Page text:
First of all, what is a presentation? It’s not a pitch. Pitches and presentations are different things. A pitch is a courtship – the (hopeful) beginning of a relationship. A presentation is the transfer of knowledge, facts, data etc within an existing relationship. If you are pitching, there is hardly ever, hardly any, valid excuse to get your laptop or iPad out of your bag, unless:
- You can do Steve Jobs-style single picture Power Point Pitches AND
- You are pitching to a large audience AND
- You are selling an app or Apple-like product
Ok. So when could or should you use PowerPoint in presentations? The job of a presentation is to transfer knowledge. If you are presenting the results of surveys, data or comparing options, PowerPoint can be helpful. But be very careful. Only use PowerPoint when it supports, illustrates, and is necessary to communicate your point. Most PowerPoints are badly put together, boring, same-y, used as crutches, and adopt the leading role rather than the supporting act. Worst of all – they are almost all forgettable. So use this as a guide:
- Think about the knowledge you want to transfer. Can you sum it up in a sentence? Or a collection of three, four or maximum five sentences? If you can’t, you are either muddled, or confusing supporting data with conclusions and certainly on track for boring your audience.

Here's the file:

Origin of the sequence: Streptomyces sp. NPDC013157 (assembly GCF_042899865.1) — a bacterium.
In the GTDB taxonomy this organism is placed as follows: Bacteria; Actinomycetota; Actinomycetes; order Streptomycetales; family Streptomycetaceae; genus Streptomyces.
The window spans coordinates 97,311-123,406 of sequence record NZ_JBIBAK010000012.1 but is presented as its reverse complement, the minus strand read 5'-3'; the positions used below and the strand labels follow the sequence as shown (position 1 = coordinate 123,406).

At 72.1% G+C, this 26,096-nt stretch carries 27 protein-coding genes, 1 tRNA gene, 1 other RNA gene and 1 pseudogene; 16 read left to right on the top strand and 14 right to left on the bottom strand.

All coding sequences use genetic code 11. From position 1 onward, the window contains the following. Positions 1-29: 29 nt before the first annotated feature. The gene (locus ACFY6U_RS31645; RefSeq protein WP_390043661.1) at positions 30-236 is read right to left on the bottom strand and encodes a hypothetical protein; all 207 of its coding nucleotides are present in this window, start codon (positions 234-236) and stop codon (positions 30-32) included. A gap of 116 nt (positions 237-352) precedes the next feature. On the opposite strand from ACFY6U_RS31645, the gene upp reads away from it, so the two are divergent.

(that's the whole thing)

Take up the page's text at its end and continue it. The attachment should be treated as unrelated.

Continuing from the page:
- If you can’t sketch the PowerPoint slide on a large post-it note, it’s too complicated. Fact. Make one or two points per slide then move on.
- If your technology does a dirty on you and fails, and you are lost without your PowerPoint, you don’t know your stuff and shouldn’t be in the room anyway.
- Always start your presentation on paper – only resort to even opening PowerPoint when you absolutely, definitely, without a doubt, need and must have a graphic underpinning of what you are saying.
Earlier this year I was a speaker coach at TedMed (the medical version of Ted) in Washington, working with scientists and doctors who are often communicating quite complex concepts. Their maximum speaking time is 18 minutes, but most TedMed speakers only get three, five or 12 minutes. And they always do their presentation without notes, often without any PowerPoint and only occasionally with just a few powerful and supporting slides. I appreciate preparation time is always, short but if the presentation is worth doing, surely it is worth investing the time and the effort so the transfer of knowledge accurately takes place and is fully received and understood. And acted on.